Current attempts at the massive undertaking of addressing chemical pollution are not working. For the world to solve the major environmental and health challenges we face, there must be a sustainable chemicals revolution. It is time for governments and civil society to take a fresh look at working together to develop a revolutionary global chemicals strategy – a strategy that delivers on the vision of economic growth and on delivering new, life-changing chemical products.
Scientists in our community have engaged actively with us in round tables and workshop events to help develop our vision for a chemicals strategy. This work, although done in the context of new chemicals strategy development in the UK, sets out principles applicable elsewhere. Together, we have identified four pillars on which any chemicals strategy has to be based: education, innovation, circular economy and regulation.
In our new policy document, "A chemicals strategy for a sustainable chemicals revolution", we have outlined our vision for the year 2030, with respect to these four pillars.
Education. Successful chemistry education gives students the understanding and skills that will enable them to become scientifically literate and responsible citizens, and provides a sound basis for future study and careers in a range of fields. The curriculum at all levels should support students in gaining the necessary skills and understanding to make and use chemicals safely and sustainably for a modern world.
Innovation. Chemical science innovators have the power to create solutions to some of society’s biggest challenges – from climate change to combating disease. When researchers and businesses come together with international collaborators, we can implement new approaches and inventions to tackle the biggest of global challenges, including plastic pollution and climate change.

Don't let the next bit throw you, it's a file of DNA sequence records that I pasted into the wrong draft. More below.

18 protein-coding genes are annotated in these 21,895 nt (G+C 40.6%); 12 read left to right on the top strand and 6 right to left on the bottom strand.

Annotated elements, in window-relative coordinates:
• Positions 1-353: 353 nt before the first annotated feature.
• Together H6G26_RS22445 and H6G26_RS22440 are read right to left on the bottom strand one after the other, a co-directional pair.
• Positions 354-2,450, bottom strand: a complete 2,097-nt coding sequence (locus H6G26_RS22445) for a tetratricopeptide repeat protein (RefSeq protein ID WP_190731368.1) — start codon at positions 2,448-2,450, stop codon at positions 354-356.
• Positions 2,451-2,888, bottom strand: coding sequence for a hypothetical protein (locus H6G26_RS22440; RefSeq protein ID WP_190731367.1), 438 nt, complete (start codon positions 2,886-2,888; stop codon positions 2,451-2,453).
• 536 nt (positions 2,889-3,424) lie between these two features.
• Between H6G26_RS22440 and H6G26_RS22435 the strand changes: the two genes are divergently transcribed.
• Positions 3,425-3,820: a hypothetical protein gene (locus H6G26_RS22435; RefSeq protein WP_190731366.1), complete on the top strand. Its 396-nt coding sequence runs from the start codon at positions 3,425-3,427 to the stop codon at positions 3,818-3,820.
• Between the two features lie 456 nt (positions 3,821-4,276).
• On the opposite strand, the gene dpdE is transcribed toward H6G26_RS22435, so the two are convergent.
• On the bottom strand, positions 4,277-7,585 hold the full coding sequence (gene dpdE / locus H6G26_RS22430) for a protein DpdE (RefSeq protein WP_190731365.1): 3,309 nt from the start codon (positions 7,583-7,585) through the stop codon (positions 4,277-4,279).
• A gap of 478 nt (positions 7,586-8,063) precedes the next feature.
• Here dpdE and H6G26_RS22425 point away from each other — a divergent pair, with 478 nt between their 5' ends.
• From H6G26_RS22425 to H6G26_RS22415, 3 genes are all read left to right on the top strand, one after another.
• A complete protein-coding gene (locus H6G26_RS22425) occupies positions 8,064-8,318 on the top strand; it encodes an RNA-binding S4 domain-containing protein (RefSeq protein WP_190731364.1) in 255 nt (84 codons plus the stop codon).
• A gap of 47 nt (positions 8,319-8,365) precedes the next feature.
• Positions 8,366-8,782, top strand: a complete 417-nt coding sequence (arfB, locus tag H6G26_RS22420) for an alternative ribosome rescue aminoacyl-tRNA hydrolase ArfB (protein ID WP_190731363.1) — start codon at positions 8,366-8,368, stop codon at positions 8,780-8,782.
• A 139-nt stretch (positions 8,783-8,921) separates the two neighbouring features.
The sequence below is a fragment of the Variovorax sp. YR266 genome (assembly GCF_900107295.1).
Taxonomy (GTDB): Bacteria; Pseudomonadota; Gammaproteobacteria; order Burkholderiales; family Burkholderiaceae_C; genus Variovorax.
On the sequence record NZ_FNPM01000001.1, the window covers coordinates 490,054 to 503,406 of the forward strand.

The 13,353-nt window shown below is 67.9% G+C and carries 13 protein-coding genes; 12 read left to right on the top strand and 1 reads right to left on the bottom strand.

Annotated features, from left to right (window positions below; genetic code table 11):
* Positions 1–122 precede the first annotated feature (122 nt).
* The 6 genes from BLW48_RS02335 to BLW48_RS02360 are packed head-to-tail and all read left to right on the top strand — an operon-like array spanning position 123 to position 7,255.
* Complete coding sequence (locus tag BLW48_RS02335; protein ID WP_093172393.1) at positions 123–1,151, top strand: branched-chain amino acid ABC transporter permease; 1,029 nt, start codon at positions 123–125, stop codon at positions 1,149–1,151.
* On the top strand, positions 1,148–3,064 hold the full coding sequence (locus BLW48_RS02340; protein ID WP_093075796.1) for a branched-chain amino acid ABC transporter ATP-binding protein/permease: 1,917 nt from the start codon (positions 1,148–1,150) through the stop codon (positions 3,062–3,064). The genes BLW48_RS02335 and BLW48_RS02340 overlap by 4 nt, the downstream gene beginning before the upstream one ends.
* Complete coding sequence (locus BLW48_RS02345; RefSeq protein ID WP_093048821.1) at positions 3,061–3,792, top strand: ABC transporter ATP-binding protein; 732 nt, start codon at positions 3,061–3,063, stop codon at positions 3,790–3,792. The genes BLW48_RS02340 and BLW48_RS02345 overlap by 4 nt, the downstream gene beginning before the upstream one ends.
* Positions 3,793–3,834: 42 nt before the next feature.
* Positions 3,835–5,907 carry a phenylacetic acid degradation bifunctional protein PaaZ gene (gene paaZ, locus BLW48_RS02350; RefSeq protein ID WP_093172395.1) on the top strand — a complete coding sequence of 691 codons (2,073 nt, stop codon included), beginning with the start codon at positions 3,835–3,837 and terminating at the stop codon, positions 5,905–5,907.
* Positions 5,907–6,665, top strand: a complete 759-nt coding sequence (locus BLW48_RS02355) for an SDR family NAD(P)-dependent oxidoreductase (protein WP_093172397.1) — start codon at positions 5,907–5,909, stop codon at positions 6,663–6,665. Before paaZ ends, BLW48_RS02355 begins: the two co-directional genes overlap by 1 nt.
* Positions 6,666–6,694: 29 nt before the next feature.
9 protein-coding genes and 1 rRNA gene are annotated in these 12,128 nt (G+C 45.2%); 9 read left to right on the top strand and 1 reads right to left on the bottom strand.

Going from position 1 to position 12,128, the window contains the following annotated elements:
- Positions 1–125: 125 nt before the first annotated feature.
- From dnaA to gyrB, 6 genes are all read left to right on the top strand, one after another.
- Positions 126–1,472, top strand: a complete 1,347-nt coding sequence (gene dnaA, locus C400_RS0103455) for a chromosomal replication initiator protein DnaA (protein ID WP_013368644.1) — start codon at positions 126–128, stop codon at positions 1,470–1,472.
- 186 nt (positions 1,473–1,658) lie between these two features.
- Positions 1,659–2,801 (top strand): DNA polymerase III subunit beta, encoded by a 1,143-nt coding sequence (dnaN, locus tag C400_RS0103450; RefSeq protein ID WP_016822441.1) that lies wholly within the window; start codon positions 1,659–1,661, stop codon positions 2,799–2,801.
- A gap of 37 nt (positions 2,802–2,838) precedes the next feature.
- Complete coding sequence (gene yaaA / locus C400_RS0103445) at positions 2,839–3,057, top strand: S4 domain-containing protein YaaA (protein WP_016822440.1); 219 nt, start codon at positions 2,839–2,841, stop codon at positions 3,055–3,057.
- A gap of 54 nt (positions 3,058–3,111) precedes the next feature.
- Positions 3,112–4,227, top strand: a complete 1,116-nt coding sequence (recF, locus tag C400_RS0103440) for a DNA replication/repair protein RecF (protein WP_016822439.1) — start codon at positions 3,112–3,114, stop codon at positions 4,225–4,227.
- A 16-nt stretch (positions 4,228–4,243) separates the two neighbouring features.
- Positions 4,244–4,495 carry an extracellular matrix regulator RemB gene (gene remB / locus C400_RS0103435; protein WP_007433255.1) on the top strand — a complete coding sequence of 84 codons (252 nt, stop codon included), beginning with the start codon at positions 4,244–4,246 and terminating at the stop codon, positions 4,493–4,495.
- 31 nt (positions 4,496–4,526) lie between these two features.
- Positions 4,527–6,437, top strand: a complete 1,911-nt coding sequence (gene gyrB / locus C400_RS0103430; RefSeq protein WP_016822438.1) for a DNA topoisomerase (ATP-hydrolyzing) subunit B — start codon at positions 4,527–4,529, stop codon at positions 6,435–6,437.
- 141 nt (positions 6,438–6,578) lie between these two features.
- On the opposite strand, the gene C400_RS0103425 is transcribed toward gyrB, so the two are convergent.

Circular economy. Circular economy approaches are becoming increasingly possible. New data and digital technologies enable more transparent communication, data sharing and better managed chemical supply chains, although challenges remain. The EU has been leading the way in developing circular economy strategies, and the UK could be a strategic partner in the near future. Circular economy approaches could become a reality through new targeted initiatives in the chemicals sector, including in electronic, plastic and food wastes.
Regulation. Regulators and industry work together to ensure chemicals are made and used in a safe and sustainable way – to benefit society and to create a level playing field for trading chemicals and products. We support risk-based regulation (wherein not only the hazards of chemicals are considered but exposure too) as informed by the best science evidence on exposure, toxicology and considering socio-economic factors, to enable pragmatic and effective decisions to benefit society best.
Science needs to be at the heart of all chemicals strategies. Governments should seek maximum cooperation and consistency with the United Nations Strategic Approach to International Chemicals Management (SAICM). We are making the case for UK chemicals strategies to enshrine high standards, cooperation and consistency with EU chemicals policy 2030 and the EU Green Deal.